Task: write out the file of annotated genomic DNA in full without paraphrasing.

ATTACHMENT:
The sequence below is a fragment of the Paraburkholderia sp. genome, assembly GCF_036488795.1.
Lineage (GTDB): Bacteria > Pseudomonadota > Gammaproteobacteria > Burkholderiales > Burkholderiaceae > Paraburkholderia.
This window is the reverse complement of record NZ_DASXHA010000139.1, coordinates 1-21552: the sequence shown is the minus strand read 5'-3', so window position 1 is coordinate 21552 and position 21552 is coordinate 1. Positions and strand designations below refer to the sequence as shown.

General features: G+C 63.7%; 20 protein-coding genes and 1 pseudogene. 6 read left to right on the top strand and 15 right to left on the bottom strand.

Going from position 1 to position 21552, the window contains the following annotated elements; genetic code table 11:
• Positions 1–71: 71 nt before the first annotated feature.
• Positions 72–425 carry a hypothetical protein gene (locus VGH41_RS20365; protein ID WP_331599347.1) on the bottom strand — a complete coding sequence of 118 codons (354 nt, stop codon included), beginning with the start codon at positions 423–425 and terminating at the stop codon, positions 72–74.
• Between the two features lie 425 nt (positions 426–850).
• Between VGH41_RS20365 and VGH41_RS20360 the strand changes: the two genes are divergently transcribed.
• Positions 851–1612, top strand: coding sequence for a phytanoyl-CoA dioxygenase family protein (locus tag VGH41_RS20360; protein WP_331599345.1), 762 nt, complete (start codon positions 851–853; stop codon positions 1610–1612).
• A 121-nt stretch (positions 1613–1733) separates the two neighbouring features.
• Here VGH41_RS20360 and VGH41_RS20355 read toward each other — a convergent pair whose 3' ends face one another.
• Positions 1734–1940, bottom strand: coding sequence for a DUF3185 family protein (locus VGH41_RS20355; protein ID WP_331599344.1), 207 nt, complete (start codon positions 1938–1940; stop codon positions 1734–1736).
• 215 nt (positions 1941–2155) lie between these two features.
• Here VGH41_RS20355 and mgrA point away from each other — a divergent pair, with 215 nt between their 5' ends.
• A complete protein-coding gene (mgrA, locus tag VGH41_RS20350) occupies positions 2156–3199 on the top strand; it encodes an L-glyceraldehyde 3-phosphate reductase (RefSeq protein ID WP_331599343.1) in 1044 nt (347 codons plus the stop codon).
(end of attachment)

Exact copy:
The sequence below is a fragment of the Paraburkholderia sp. genome, assembly GCF_036488795.1.
Lineage (GTDB): Bacteria > Pseudomonadota > Gammaproteobacteria > Burkholderiales > Burkholderiaceae > Paraburkholderia.
This window is the reverse complement of record NZ_DASXHA010000139.1, coordinates 1-21552: the sequence shown is the minus strand read 5'-3', so window position 1 is coordinate 21552 and position 21552 is coordinate 1. Positions and strand designations below refer to the sequence as shown.

General features: G+C 63.7%; 20 protein-coding genes and 1 pseudogene. 6 read left to right on the top strand and 15 right to left on the bottom strand.

Going from position 1 to position 21552, the window contains the following annotated elements; genetic code table 11:
• Positions 1–71: 71 nt before the first annotated feature.
• Positions 72–425 carry a hypothetical protein gene (locus VGH41_RS20365; protein ID WP_331599347.1) on the bottom strand — a complete coding sequence of 118 codons (354 nt, stop codon included), beginning with the start codon at positions 423–425 and terminating at the stop codon, positions 72–74.
• Between the two features lie 425 nt (positions 426–850).
• Between VGH41_RS20365 and VGH41_RS20360 the strand changes: the two genes are divergently transcribed.
• Positions 851–1612, top strand: coding sequence for a phytanoyl-CoA dioxygenase family protein (locus tag VGH41_RS20360; protein WP_331599345.1), 762 nt, complete (start codon positions 851–853; stop codon positions 1610–1612).
• A 121-nt stretch (positions 1613–1733) separates the two neighbouring features.
• Here VGH41_RS20360 and VGH41_RS20355 read toward each other — a convergent pair whose 3' ends face one another.
• Positions 1734–1940, bottom strand: coding sequence for a DUF3185 family protein (locus VGH41_RS20355; protein ID WP_331599344.1), 207 nt, complete (start codon positions 1938–1940; stop codon positions 1734–1736).
• 215 nt (positions 1941–2155) lie between these two features.
• Here VGH41_RS20355 and mgrA point away from each other — a divergent pair, with 215 nt between their 5' ends.
• A complete protein-coding gene (mgrA, locus tag VGH41_RS20350) occupies positions 2156–3199 on the top strand; it encodes an L-glyceraldehyde 3-phosphate reductase (RefSeq protein ID WP_331599343.1) in 1044 nt (347 codons plus the stop codon).